Prayer and Love

Sunday, 31 May 2020

Yesterday there was an "I Can't Breathe" protest organized downtown. I considered taking the kids because I have so much faith in the citizens of my city. My friends told me the protest was peaceful and loving and supportive. The Facebook live videos I watched of the afternoon protest were peaceful. Our city came together to support the vulnerable population we live with. I wished that I had taken the kids to the protest instead of the beach. I want to teach my children that when given the opportunity to stand up for justice, you must do so. 
I can't think of any reasonable people who do not also feel that black men, women, and children deserve to be able to safely walk down the sidewalk without being harassed or even worse, killed. I'm sickened by the hatred that has plagued our country. I was talking to a close friend last night, who is black. I love her dearly. I told her that I was driving down the road and saw a black man running yesterday morning. I really wanted to stop the car and get the kids out and run with him. I want to walk with my black neighbors because they are safer with me and my white children by their side. It's absurd! Black people should not need white bodyguards.
Last year, while walking Savannah into Kindergarten, we passed a man loudly voicing his hatred for the Muslim population of the school. Somehow the kids being Muslim was interfering with the education of his child. That notion is just absurd. I reported the incident to the school because I was scared for all the kids. Savannah's school is very diverse. We like it like that. I think it's important to teach love and acceptance of everyone, regardless of race, color, religion, nationality, etc. 
That is the day I began talking to Savannah about racism. The conversation was difficult, but necessary. I don't think she fully understands, but she will. What she does understand is that a day will come when she's hanging out with her friends without an adult around. People will treat her black friends differently than her, and may even be mean to her black friends; just because they are black. She really doesn't understand that because it is so ridiculous to a 6 year old. She knows that she has to stand up for her friends. That part she understands.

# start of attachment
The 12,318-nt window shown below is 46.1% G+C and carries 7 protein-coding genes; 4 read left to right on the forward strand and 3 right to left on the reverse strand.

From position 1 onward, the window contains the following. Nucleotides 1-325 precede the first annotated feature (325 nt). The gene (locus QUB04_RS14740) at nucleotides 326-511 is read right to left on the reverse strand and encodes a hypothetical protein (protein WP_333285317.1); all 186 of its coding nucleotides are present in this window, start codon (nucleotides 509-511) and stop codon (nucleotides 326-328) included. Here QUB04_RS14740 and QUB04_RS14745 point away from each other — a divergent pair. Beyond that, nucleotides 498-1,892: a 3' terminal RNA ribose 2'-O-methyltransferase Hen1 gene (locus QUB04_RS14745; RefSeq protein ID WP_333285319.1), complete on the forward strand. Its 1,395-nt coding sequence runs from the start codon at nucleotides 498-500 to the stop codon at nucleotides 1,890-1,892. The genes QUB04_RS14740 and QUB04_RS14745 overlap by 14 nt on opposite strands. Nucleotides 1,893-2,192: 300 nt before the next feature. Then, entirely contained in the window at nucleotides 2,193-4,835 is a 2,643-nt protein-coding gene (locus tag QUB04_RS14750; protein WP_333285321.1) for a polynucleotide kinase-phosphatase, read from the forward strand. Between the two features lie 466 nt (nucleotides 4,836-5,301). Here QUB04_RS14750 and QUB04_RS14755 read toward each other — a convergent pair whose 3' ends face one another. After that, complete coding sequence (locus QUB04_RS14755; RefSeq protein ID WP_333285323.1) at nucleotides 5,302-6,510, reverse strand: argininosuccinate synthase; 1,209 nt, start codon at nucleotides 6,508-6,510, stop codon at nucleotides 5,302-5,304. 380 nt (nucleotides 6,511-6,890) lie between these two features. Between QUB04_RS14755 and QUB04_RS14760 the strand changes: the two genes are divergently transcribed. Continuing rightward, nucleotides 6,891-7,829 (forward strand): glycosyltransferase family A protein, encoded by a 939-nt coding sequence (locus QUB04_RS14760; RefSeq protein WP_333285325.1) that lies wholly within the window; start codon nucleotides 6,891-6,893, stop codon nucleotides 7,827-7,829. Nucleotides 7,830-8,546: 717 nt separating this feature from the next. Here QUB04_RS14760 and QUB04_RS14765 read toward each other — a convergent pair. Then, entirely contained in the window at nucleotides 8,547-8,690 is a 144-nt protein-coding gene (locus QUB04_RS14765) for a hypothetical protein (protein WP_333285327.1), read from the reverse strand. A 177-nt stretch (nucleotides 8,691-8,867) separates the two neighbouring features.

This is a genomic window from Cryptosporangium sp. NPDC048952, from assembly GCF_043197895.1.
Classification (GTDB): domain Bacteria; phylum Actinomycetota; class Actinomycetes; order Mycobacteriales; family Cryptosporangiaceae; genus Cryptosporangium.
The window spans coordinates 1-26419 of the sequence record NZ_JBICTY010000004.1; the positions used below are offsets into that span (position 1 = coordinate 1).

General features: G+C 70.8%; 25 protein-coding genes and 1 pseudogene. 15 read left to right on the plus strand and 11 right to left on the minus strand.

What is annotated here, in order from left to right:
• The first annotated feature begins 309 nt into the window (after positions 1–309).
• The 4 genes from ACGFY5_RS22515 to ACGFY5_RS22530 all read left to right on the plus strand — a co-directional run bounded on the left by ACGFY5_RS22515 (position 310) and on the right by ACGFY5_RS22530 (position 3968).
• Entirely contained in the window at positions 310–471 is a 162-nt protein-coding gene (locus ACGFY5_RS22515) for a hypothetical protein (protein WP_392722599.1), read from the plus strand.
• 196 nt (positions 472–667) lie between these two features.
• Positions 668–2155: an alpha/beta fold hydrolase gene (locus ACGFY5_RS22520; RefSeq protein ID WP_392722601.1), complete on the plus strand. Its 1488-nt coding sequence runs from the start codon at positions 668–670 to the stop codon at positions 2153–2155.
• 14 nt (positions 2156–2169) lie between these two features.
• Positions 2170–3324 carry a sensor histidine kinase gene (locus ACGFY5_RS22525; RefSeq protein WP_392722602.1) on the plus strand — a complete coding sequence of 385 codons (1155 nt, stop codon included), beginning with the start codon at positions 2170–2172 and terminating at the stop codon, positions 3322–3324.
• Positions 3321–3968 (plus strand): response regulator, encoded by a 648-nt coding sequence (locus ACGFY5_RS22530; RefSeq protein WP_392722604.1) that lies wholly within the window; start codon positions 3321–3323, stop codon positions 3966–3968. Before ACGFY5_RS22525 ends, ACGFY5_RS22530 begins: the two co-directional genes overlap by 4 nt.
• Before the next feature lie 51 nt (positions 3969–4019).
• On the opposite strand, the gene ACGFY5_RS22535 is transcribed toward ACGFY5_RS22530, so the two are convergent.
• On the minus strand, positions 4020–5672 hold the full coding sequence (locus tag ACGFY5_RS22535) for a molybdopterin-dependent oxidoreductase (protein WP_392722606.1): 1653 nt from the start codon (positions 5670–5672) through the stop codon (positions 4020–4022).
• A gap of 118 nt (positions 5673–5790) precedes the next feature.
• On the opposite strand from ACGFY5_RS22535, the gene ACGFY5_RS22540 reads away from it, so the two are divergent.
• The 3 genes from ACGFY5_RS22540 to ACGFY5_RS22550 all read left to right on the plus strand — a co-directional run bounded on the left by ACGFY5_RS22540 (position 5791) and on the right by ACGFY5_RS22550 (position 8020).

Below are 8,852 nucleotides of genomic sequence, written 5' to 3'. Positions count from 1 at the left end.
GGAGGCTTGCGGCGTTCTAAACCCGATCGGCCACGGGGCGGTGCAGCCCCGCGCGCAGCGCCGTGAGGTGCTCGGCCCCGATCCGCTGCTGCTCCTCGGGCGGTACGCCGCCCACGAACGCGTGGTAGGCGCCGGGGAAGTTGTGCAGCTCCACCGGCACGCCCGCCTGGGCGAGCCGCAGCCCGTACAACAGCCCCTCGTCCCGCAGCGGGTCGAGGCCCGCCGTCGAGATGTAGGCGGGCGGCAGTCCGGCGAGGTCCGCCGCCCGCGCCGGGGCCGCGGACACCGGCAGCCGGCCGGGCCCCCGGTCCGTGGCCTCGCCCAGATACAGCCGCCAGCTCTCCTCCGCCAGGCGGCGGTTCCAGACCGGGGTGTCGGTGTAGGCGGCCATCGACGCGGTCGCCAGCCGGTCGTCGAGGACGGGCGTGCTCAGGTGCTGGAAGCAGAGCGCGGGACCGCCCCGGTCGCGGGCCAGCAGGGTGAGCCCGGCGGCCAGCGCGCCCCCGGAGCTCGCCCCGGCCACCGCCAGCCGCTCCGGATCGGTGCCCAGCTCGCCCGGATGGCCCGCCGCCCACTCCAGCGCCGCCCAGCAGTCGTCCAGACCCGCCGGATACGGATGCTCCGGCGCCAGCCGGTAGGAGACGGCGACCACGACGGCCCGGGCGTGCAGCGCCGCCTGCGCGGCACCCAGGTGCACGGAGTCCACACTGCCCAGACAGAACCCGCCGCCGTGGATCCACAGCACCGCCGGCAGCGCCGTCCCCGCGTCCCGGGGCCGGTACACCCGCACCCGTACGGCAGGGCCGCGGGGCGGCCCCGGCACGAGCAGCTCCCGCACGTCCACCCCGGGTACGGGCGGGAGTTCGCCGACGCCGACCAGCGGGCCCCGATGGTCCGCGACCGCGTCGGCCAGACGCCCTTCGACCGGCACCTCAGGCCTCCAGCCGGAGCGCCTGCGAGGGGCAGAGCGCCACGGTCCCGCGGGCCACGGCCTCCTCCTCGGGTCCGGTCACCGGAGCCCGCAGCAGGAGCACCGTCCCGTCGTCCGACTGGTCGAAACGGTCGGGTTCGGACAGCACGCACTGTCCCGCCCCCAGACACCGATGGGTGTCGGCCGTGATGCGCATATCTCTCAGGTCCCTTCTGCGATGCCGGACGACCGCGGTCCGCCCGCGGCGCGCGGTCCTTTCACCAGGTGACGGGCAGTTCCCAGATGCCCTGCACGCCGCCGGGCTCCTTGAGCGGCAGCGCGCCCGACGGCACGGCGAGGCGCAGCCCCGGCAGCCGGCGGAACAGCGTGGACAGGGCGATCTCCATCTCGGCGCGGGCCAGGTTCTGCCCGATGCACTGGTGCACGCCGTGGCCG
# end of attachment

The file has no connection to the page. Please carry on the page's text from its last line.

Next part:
Now let's get back to yesterday's protest. We didn't go because I was afraid the peaceful protest would turn into a riot. Sometime between 6pm and 7pm, that's just what happened. I saw a Facebook live video documenting the destruction. I read the comments asking the maker of the video to burn down our city. Not only did they want to burn down the downtown area, but to also move to the Town Center and burn that down too. My heart began to hurt for my city.
I did the only thing I know how to do. I came inside, turned off Facebook live and turned off the TV. The kids and I began to pray together. We prayed for God to not allow the rioters to burn down our city. As I was praying, I peeked at the kids. All 4 of these girls had their eyes closed, heads bowed, and hands together. It was an incredible time. We prayed for healing for not only our city, but for our nation. 
Less than an hour later, the sky opened up, and the rain came pouring down. There was more violence, but our city did not get burned down like so many other cities around the country. Our greatest weapons against this racism that has plagued our nation are prayer and love. If God will save my city after hearing the prayers of 4 little girls and a mother, He will heal our land of this crippling racism if we turn to Him. How do I know? Because His word says so. 

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